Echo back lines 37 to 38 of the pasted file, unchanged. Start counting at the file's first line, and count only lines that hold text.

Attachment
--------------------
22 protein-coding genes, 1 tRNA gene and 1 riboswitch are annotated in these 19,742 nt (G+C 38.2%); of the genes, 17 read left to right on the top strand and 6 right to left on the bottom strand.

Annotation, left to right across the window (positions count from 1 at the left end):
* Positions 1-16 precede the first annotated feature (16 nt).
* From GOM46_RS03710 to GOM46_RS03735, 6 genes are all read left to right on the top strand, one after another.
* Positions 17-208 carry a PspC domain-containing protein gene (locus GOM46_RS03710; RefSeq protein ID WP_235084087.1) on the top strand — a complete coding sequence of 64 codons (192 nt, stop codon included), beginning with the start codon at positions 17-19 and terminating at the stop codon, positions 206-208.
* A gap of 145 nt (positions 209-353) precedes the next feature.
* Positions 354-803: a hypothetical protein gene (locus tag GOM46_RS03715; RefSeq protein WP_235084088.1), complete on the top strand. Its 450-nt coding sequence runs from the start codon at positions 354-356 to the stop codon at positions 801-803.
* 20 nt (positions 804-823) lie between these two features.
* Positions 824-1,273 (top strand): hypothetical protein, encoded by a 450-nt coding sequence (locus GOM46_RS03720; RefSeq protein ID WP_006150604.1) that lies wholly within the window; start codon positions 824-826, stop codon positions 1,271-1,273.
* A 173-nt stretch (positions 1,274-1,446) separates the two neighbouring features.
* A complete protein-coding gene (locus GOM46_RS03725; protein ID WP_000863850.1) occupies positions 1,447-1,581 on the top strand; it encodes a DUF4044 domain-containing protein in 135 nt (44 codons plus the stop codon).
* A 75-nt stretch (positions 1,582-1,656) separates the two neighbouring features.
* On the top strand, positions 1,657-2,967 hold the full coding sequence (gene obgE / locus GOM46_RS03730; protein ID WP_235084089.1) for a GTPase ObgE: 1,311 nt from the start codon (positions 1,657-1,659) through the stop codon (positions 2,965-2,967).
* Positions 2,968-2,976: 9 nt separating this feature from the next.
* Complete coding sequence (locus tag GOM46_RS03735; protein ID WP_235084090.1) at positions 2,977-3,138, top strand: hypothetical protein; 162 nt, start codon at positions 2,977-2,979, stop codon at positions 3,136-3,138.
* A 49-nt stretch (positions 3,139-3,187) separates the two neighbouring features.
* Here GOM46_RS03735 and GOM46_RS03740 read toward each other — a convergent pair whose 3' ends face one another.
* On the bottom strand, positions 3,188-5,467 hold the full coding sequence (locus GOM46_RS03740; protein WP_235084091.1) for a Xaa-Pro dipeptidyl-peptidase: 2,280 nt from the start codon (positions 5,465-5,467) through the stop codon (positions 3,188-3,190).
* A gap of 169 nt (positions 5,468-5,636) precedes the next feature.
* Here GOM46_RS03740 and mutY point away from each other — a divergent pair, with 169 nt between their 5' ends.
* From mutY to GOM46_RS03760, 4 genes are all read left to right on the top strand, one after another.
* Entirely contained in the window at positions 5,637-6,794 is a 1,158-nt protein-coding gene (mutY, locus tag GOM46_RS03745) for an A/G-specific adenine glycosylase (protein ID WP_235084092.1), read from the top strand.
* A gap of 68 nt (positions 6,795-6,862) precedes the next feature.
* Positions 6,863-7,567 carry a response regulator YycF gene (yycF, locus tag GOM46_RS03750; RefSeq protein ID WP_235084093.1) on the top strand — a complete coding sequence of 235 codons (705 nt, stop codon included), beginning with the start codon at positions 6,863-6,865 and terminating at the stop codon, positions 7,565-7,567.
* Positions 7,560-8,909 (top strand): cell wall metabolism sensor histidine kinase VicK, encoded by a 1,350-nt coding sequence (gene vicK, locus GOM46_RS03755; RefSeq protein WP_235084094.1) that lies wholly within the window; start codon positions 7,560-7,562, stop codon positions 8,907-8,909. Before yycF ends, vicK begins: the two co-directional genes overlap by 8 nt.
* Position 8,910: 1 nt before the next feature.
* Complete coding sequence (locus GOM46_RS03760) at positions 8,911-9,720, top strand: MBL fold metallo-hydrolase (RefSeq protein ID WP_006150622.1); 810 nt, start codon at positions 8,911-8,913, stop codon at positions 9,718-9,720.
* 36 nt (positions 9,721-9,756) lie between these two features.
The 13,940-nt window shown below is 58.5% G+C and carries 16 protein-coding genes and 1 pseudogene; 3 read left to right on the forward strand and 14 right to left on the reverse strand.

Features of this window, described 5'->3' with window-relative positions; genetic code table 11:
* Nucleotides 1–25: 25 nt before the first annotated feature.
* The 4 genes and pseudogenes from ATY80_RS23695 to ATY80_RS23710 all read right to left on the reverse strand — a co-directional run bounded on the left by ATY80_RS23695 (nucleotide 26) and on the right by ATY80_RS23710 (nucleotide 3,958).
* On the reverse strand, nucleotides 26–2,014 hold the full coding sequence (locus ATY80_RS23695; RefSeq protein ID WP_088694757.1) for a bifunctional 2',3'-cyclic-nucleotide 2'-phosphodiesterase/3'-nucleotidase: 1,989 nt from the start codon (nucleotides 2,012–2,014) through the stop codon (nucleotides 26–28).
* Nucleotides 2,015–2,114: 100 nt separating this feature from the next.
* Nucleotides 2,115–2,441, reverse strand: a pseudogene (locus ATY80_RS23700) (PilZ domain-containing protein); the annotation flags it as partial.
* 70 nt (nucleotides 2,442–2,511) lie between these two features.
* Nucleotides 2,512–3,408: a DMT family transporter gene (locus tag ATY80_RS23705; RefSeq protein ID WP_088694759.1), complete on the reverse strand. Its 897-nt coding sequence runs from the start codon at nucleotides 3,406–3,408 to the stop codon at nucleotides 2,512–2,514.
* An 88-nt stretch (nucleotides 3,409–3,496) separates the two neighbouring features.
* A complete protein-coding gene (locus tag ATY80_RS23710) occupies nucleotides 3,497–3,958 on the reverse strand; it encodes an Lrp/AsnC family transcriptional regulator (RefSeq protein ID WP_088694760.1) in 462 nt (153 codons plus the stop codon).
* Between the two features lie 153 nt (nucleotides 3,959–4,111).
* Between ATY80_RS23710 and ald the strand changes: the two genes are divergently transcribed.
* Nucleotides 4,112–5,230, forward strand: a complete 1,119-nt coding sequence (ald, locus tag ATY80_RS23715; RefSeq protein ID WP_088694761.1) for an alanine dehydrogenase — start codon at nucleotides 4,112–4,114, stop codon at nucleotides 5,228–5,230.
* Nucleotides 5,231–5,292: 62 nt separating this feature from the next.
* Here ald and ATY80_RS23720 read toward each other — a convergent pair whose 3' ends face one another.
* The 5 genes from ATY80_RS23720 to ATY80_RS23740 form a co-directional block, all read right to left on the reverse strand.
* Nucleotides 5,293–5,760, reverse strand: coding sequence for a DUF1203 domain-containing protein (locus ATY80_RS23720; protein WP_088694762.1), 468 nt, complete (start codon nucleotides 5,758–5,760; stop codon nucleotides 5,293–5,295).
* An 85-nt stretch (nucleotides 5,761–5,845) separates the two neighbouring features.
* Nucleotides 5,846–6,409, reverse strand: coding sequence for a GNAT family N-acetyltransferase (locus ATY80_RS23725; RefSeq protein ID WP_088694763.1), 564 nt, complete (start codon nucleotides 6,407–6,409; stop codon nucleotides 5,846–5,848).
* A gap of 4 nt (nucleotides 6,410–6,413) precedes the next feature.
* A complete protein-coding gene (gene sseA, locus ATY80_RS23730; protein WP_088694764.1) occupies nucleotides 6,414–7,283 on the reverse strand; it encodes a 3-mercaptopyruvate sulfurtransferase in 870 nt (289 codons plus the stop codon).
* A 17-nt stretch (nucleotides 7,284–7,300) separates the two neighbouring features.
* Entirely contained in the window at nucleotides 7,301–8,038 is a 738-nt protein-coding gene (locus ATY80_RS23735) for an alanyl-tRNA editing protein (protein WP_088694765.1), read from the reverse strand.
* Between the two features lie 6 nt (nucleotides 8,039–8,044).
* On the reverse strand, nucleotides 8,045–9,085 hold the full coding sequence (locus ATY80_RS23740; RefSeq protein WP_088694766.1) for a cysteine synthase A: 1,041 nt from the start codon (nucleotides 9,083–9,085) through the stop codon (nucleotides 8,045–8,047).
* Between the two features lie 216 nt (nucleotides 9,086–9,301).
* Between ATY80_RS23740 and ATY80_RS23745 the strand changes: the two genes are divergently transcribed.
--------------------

* Nucleotides 2,512–3,408: a DMT family transporter gene (locus tag ATY80_RS23705; RefSeq protein ID WP_088694759.1), complete on the reverse strand. Its 897-nt coding sequence runs from the start codon at nucleotides 3,406–3,408 to the stop codon at nucleotides 2,512–2,514.
* An 88-nt stretch (nucleotides 3,409–3,496) separates the two neighbouring features.